www.goldencoastbooks.com to find out more about Classic New Orleans.
Starr, a historian and international
affairs specialist at Johns Hopkins University who has written four books
about New Orleans culture and architecture. "And I fear for them now. These
are fragile buildings."
With special regret, he notes that the
West End, an area of town just below Lake Pontchartrain's western curve, was
among the hardest hit. "At the turn of the 20th century, it was a great
entertainment district: a center of dancing, socializing and jazz. Now the
West End is gone. And it was something that was very colorful."
Jonathan Fricker, director of the
Louisiana Division of Historic Preservation, expresses hope that many of New
Orleans's older houses, built on piers so that they rest several feet above
the grade, may turn out to have stood up better than expected, once the
final damage tallies are in.
"Also, many of these old wooden houses
are cut from virgin timber, which is fairly resistant to rot and insect
damage," Fricker adds. "That type of wood is what they were building with a
hundred, 200 years ago. It's of a much better quality than what you can get
today in the lumber yard."
But Starr, whose own 1826 West
Indian-style plantation house in the Bywater neighborhood was completely
underwater at one point after the flood, is less optimistic. "The fact that
they're built on props is fine -- unless they start floating off their
props," he says. "Remember, there was a hurricane before there was a flood.
And these houses took a lot of hits in the wind."
Although he agrees with Fricker that
houses of wood, especially super-resilient cypress wood, might survive, he's
less sanguine about houses built from pine, which is more vulnerable to rot
and insects. And he is especially doubtful about the prospects for houses
built from the local "batture" brick.
"They dug into the bank of the lake for
the clay. It's beautiful, but it crumbles and dissolves. And worst of all,
if it's sitting in a foot of water, batture brick will transmit that water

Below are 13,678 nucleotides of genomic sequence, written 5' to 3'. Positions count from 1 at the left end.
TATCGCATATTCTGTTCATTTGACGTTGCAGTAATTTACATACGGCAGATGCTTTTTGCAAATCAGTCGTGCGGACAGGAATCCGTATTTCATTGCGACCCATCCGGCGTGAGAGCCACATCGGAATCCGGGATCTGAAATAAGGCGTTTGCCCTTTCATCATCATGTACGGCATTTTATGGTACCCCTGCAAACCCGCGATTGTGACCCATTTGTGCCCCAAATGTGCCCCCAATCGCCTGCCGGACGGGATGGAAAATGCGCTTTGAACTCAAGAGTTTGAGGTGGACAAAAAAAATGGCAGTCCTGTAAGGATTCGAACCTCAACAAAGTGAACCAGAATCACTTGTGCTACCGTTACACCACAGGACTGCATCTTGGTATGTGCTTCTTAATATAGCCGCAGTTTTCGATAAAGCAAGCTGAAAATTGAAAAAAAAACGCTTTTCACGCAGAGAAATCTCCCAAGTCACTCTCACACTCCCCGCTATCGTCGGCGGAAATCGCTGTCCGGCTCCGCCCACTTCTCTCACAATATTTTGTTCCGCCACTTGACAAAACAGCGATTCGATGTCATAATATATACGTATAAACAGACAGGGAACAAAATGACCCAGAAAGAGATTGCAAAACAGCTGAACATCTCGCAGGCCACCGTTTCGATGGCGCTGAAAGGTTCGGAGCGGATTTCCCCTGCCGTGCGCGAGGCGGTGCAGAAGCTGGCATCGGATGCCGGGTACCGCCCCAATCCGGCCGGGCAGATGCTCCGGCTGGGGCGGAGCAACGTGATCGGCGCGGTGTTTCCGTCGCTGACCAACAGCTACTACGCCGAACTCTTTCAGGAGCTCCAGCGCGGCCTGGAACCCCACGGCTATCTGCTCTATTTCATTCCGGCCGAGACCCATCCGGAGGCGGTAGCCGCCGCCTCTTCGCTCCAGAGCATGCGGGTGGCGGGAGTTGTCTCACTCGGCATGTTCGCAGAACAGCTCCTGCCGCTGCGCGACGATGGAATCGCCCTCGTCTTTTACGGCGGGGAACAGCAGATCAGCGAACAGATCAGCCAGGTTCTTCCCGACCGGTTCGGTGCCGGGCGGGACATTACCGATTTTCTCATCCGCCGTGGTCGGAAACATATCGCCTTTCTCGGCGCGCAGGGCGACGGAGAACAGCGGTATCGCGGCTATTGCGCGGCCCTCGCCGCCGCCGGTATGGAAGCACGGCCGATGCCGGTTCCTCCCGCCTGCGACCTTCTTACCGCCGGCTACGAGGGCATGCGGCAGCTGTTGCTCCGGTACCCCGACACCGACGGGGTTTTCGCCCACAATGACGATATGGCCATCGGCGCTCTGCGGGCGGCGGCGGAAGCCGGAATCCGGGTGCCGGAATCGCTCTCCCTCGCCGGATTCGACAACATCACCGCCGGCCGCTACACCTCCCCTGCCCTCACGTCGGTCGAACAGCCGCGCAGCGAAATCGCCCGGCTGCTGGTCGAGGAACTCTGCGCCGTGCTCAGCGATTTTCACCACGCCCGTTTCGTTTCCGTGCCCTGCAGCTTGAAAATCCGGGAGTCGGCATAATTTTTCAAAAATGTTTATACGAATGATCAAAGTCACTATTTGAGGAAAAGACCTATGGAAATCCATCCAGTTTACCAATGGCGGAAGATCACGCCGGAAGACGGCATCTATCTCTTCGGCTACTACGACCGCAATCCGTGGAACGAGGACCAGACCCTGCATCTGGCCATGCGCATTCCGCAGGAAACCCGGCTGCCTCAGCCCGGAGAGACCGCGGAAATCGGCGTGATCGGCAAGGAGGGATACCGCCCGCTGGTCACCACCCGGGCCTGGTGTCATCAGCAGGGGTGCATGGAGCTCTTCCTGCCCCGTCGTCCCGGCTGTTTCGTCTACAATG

right up to the top of the wall through capillary action."
What worries Starr most, he says, is
that momentum within the city government over the past several years has
been toward new development, not preservation. "Given that [city officials]
have done nothing for the preservation cause, and indeed have done a lot of
damage to it, [are they] going to seize on this as an opportunity for mass
demolition, in order to build something akin to Houston?"
Starr says that his greatest fear is
that the city's political powers will "clean-sweep whole neighborhoods, in
the name of 'health' and 'safety' and 'a great future' and all that, and end
up doing what Ceausescu did to Bucharest. And then it will be gone."
From a preservation standpoint, he says,
"the fate of the city's mass of wooden vernacular architecture is the key
policy challenge for the next period. Do you put in place programs to
salvage and renovate it? Or do you start demolishing it in the name of
creating some faceless, suburban type of city?"
In early September
2005, our SAF website led Washington Post reporter, Jeff
Turrentine, to contact me for a Classic New Orleans interview,
printed here. This mention of "Atlanta-based Southern
Architecture Foundation", as far as I know, is our first
national newspaper notice. As a result of this story, Classic
New Orleans, published in 1993 and shown here, has recently been
selling briskly. (The book is in its second printing!)
Katrina, New Orleans, and the Fate of New Orleans Architecture!
A City's Heritage,
Reflected at Home
Creole Cottages, Shotgun Doubles
By Jeff Turrentine